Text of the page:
Monday, February 27, 2012

More Tree Stuff, Lawn Care Tips and Vegas!

Hello and welcome to "The Greenkeeper"!  Today is February 27, 2012 and if you are here then either you were paying attention yesterday when I said check back or you found your way here by accident.  In the case of the latter, you may want to scroll down and read yesterday's post first (Trees, Cart Paths, Weed Control and New Greens Committee!) in order to better understand the context of today's post!  Either way, I am glad you are here!

I received several questions yesterday regarding the size and species of the trees we planted.  We planted a variety of oaks (White, Red, Schumard and Chestnut) as well as a few Red and Sugar maples.  The trees ranged in caliper size from 3.5 inches up to 6 inches with root balls 54 inches in size!  We also planted two larger oaks (8 inches in caliper size) with root balls measuring 80 inches!

General Manager Roger Wolfe is the perfect frame of reference with the two largest oaks!

The Telehandler transports the tree with ease!

Easing it into place under a watchful eye!

The large Schumard oak was planted along the left side of the tenth fairway directly replacing the large tulip poplar we lost last April (uprooted during severe storm).  The large Chestnut oak was planted to the right of the thirteenth fairway as a replacement for the large American beech which unfortunately did not survive the reconstruction of the golf course!

Yesterday I promised you some home lawn care tips.  I have always tried to answer any questions and give advice when solicited for my opinion but I thought today I would share some ideas that would be beneficial to all you DIY'ers (including yours truly).  The information below was reprinted with my permission...

Now is an excellent time to kill any winter annual weeds lingering in your lawn.  Winter annuals germinate in late fall and establish themselves rather quietly over the winter.  The most prevalent weed pressure right now is from henbit, chickweed, mouse-ear chickweed and common groundsel or ragwort.  The henbit can be recognized by a tall stem when rolled between your finger and thumb feels square in shape.  Chickweed and mouse-ear chickweed are low growing, compact winter annuals.  The mouse-ear variety has hairy leaves opposed to the larger common variety.  Common groundsel or ragwort is characterized by its tiny yellow flowers sitting atop a very upright, leafy stalk.  In the spring they will compete against your lawn for water and nutrients and then flower and produce seed before dying at the onset of hot weather.  If you have a bermudagrass lawn you can use RoundUp (glyphosate) to treat for winter weeds (carefully follow label directions for applications to dormant turf).  If your lawn is tall fescue you will need to use a product that kills weeds but is safe on desirable grass.  Ortho and Bayer Environmental Science both produce similar products that will get the job done.   

One thing I noticed this weekend while in my local home improvement store is both companies now market these products with the claim of controlling crabgrass.  Crabgrass is a summer annual grassy weed.  It germinates in the spring and competes against your lawn turf all summer before producing seed and dying at the onset of frost in the fall.  Neither of these products will have any effect on crabgrass now because no crabgrass is actively growing.  The products are a combination of three chemical compounds (2, 4-D, Dicamba and Quinclorac).  The 2, 4-D and Dicamba are chemicals that have been used for broadleaf weed control for years.  The Quinclorac component is a newer compound developed to kill crabgrass after it germinates.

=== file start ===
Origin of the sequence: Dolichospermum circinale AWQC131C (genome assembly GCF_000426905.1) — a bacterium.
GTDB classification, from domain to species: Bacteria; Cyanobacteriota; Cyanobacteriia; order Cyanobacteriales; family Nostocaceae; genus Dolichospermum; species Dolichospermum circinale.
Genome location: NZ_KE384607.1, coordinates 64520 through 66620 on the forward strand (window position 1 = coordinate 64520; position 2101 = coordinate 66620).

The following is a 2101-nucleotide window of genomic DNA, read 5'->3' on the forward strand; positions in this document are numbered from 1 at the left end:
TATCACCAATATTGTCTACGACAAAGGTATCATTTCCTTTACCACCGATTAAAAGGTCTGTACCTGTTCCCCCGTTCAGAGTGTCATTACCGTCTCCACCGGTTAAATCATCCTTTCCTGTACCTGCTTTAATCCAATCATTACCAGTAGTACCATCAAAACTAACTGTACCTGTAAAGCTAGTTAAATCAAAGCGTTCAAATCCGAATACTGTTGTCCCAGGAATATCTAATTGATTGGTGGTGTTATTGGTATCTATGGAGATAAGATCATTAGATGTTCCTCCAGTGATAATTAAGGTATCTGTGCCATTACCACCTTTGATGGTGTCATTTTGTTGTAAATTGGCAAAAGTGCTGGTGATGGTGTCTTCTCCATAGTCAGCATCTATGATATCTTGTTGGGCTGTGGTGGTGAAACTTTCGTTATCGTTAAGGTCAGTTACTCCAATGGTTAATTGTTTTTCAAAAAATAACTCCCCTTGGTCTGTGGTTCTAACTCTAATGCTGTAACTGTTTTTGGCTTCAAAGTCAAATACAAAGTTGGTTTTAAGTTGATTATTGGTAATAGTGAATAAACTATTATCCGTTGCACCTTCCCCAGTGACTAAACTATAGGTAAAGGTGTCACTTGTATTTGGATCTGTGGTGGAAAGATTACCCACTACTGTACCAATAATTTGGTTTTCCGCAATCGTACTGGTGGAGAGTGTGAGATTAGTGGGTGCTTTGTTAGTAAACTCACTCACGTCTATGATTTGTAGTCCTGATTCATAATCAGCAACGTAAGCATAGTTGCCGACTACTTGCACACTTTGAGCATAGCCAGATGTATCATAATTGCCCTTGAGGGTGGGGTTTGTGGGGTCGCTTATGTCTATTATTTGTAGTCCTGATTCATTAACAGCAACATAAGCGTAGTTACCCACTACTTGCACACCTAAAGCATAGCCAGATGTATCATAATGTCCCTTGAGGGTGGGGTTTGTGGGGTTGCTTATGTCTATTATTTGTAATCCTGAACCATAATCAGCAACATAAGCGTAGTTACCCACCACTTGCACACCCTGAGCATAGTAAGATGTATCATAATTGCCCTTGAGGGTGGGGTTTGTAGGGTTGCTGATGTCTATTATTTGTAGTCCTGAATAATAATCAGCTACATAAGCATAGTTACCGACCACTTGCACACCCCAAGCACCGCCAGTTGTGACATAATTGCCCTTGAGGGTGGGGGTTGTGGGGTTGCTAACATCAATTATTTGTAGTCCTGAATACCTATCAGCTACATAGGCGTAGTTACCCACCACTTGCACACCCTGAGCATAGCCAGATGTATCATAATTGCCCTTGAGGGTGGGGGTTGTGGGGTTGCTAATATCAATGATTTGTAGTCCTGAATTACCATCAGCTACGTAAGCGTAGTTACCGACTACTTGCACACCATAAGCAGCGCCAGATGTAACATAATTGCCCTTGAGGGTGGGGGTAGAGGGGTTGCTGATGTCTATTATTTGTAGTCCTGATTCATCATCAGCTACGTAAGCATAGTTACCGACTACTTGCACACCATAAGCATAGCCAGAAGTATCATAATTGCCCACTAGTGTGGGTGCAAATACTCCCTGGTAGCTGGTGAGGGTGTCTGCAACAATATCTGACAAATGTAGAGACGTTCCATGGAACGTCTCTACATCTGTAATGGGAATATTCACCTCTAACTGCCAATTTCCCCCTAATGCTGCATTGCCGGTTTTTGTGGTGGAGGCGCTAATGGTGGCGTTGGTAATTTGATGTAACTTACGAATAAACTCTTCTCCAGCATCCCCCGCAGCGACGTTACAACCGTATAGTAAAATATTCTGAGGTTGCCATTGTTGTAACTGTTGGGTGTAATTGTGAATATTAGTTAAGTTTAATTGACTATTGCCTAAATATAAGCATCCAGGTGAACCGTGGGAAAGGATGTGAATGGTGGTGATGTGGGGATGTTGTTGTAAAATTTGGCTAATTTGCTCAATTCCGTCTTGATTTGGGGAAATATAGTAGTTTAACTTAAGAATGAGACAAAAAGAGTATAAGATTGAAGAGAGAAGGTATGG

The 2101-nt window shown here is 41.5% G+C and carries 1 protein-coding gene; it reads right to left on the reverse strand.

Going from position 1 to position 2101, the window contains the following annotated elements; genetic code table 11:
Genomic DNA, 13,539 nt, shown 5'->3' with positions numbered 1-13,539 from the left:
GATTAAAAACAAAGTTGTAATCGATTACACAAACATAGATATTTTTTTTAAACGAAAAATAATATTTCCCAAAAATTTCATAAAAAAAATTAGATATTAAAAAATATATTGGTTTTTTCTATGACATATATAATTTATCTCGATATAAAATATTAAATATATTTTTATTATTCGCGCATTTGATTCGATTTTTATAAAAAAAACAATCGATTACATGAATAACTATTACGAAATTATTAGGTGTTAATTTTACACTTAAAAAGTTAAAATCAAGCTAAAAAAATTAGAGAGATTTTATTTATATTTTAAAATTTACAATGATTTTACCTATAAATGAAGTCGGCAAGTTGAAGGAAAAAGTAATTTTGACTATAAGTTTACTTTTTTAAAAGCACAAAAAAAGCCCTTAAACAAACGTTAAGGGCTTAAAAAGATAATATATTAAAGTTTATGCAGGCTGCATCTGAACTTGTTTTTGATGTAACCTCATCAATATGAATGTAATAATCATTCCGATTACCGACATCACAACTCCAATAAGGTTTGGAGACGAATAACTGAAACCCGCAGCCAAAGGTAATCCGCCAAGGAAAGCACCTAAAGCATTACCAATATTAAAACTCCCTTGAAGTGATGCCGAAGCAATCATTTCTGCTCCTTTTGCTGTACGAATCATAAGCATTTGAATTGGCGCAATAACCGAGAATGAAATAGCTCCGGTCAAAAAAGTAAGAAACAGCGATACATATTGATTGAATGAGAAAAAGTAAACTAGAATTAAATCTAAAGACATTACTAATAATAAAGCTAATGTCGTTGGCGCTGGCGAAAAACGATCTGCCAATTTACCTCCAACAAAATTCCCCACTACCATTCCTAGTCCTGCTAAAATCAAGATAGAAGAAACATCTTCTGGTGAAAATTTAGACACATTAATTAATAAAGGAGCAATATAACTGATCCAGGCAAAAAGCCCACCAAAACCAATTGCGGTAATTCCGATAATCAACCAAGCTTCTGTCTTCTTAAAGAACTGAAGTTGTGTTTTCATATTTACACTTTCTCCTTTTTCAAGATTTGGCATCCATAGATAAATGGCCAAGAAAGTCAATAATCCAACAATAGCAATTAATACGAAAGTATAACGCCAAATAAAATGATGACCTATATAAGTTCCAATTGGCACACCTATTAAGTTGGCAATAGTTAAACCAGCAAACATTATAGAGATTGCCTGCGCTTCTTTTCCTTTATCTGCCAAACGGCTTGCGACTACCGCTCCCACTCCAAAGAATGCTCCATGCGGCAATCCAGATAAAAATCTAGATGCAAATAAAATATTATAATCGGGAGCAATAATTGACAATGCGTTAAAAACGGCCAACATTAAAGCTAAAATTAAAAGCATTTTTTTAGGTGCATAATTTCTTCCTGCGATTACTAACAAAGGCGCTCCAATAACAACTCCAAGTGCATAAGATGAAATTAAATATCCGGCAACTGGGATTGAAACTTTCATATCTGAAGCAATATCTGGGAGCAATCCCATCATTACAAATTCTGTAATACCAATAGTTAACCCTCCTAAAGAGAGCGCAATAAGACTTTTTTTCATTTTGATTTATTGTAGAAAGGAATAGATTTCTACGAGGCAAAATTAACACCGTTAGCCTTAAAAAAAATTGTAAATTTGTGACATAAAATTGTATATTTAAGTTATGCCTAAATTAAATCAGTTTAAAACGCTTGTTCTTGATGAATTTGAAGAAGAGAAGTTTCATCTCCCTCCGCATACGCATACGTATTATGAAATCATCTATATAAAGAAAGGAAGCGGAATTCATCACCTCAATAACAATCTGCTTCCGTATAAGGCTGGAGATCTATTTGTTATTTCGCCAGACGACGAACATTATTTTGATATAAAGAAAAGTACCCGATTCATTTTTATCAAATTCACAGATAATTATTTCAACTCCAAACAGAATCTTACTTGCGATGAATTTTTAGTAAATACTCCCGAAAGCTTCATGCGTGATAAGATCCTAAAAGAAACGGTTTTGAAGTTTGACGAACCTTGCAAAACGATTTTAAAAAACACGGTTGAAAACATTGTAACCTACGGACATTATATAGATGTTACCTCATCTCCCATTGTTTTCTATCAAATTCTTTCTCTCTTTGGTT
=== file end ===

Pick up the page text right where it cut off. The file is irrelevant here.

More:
I wanted you to understand if you use either of these products now thinking you will not have any crabgrass in your lawn later this year you will be sadly mistaken.  You will still need to treat your lawn relatively soon with either a pre-emergent herbicide to prevent crabgrass from germinating or retreat with the same product later in the season when the crabgrass emerges.  Quinclorac works best on small, juvenile crabgrass plants.  It is important to also understand any product that prevents the germination and emergence of crabgrass will also prevent any desirable grass seed from doing the same.  Therefore, if you have areas in your lawn in need of reseeding this spring, you will not be able to treat those areas with a product marketed for crabgrass prevention.  I know, all this information seems a little overwhelming and is making you think twice about throwing away the flyer Chemlawn left on your mailbox last week.  The important thing is to take your time.  Ask questions when at your local home improvement store and you’re always welcome to send those questions to me if you wish.

I hope that helps!  Now I must wrap things up and finish tying up all loose ends because I am leaving tomorrow to attend the 2012 GCSAA Education Conference and Golf Industry Show in Las Vegas.  I will be attending accredited seminars and lectures on a variety of topics as well as viewing the largest collection of golf course maintenance needs on display at the GIS.  It was originally my intention to blog daily about the GIS but it is my understanding the Las Vegas Convention Visitors Bureau has a strict policy prohibiting the dissemination of information about the goings on in their city...something about what happens there stays...I don't know.  Anyway, I will be back next week!  Until then...

See you on the week

"Did I remember to enable the automated out-of-office reply on my email?"  "Come Solomon, Daddy needs to turn off the lights."

Matthew Wharton
Golf Course Superintendent

Sunday, February 26, 2012

Trees, Cart Paths, Weed Control and New Greens Committee!

Hello and welcome to "The Greenkeeper"!  Today is February 26, 2012.  Sorry it took so long to get this update posted but it took two weeks for my fingers to thaw from the final round of the Ross Retreat.  We spent most of last week planting trees.  You may recall I traveled to Liberty, North Carolina (home of Gilmore Plant & Bulb, Inc.) earlier this month to meet with Kris Spence (hand select the trees for planting as we begin implementation of the Master Tree Plan) and Kris was on site February 8th to select and mark the planting locations.  With trees arriving this past Monday (20th), Tuesday (21st) and Thursday (23rd) we actually started digging on Friday (17th) the week before in preparation...